Monday, August 30, 2010

Singapore needs more foreign workers in order to grow

Got this from Strait Times – with the current rate of population growth in Singapore, it is very clear that it will need to draw talent from all over the world to supplement the local pool.

SINGAPORE needs foreigners to grow the economy and create jobs for Singaporeans, said Prime Minister Lee Hsien Loong.

Local companies Keppel and SembCorp, for instance, hire 20,000 people here, including 5,000 Singaporeans. But without the foreign workers, these Singaporean jobs would not exist, and vice versa, he added.

This is because too few Singaporeans want to become welders or marine workers, and Singapore is not producing enough engineers and technicians.

Foreign workers, on the other hand, bring a wide range of skills and experiences, and knowledge about different markets around the world.

With a booming economy, Mr Lee said more foreign workers will still be needed to create more jobs in Singapore. But the numbers will be smaller - about 80,000 more this year and not 100,000 as previously announced.

'With local and foreign workers working together, Keppel and SembCorp have become world beaters,' said Mr Lee.

He reiterated the need for foreigners to top up the population shortfall, given how the Government efforts to produce more Singaporean babies have not yielded results.

However, he drew a distinction between foreign workers and immigrants, or PRs and new citizens.

Foreign workers are transients who work in factories, banks and shipyards, and leave when the job is done, he said.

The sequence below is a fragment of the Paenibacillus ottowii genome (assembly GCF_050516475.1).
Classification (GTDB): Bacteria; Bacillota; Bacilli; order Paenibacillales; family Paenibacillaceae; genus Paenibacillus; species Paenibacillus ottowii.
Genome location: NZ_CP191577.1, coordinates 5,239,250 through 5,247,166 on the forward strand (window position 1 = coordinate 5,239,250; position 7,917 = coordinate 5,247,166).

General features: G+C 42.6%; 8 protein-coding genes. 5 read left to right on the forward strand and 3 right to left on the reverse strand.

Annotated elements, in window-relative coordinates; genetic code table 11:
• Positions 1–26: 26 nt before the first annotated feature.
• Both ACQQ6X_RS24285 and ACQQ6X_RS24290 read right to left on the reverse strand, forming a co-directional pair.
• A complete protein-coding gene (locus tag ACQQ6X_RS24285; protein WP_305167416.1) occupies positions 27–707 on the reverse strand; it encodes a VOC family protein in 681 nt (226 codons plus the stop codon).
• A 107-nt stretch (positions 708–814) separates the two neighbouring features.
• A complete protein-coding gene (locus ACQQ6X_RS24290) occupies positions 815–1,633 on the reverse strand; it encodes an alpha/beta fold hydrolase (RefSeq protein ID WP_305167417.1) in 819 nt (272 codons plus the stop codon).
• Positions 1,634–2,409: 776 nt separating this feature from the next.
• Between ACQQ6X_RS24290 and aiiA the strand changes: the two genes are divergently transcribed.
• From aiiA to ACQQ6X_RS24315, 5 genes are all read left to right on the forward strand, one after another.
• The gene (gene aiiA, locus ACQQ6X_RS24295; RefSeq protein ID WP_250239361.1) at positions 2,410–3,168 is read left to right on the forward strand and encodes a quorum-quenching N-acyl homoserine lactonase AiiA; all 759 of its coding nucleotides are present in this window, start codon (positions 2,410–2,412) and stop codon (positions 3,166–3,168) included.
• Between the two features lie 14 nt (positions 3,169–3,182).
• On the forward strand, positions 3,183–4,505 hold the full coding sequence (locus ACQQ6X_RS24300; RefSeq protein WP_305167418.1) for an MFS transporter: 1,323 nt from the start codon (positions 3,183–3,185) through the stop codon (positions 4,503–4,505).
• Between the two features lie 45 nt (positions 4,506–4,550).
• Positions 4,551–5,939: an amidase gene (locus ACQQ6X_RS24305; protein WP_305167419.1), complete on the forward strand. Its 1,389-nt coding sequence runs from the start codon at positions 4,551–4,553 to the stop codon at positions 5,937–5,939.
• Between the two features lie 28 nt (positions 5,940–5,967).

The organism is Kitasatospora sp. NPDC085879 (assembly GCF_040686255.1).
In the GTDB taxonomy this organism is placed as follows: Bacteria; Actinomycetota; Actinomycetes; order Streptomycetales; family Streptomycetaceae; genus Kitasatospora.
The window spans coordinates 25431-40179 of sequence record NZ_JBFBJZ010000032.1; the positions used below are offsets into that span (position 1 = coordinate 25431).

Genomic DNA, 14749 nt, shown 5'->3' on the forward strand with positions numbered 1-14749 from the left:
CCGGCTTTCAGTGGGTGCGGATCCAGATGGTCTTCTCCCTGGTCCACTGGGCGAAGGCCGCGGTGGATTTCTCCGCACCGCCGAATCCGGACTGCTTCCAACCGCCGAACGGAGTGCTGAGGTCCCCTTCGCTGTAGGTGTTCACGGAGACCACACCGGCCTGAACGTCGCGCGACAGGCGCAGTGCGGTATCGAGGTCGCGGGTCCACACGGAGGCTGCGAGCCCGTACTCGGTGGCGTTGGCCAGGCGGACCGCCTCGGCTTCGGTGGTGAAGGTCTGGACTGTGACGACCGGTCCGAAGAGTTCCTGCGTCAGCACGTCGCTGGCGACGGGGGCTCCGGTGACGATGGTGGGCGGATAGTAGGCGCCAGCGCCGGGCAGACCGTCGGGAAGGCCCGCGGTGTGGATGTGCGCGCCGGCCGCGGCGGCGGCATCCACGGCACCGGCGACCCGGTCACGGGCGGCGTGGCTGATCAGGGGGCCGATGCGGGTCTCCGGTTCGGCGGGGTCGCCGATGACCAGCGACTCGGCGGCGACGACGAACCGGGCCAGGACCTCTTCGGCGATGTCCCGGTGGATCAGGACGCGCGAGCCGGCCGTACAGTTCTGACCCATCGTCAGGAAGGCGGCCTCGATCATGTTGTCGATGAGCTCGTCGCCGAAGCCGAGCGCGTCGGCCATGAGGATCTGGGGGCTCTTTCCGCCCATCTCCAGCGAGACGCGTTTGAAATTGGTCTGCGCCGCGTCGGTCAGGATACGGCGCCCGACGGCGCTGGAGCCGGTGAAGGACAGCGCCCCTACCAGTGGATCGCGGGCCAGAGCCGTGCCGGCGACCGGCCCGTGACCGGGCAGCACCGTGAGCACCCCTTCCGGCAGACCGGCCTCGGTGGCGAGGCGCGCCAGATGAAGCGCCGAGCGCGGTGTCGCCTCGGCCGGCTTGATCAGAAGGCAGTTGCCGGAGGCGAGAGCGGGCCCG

And although the Government is pushing for higher productivity in order to reduce the reliance on foreign workers, they are still needed for large scale projects such as more HDB flats and new MRT lines.

He asked Singaporeans to bear with the larger numbers for the time being.

As for immigrants, he stressed that their numbers are far smaller, and that the Government is very careful with whom they accept: New citizens and PRs must not only contribute economically, but also integrate into our society and strike roots here.

He recognised that while the inflow of foreigners has helped Singapore become a more cosmopolitan city with a more vibrant economy, and build a new Marina Bay, it also had its side effects: overcrowding, social frictions and the sense that society is changing too quickly.

Mr Lee promised to consolidate and slow down pace, as Singapore cannot continue to take in as many as it has been been doing in the past few years.

source: Strait Times

In Singapore, the term immigrant workers is separated into foreign workers and foreign talents.

  • Foreign workers refers to semi-skilled or unskilled workers who mainly work in the manufacturing, construction, and domestic services sectors.
  • Foreign talents refers to foreigners with professional qualifications or acceptable degrees working at the higher end of Singapore’s economy.

The Singaporean government  has carefully constructed a system under which different types of employment passes are issued to immigrant workers according to their qualifications and monthly salaries. The “P, Q, R” employment-pass system was put into practice since September 1998; a new “S” type employment pass was later introduced in July 2004.

The government has also set different policies on recruiting foreign talents and foreign workers. The different policies towards 'Foreign workers' and 'Foreign talents' in Singapore have led some people to feel that their contributions toward Singapore’s development are valued differently.

No comments:

Post a Comment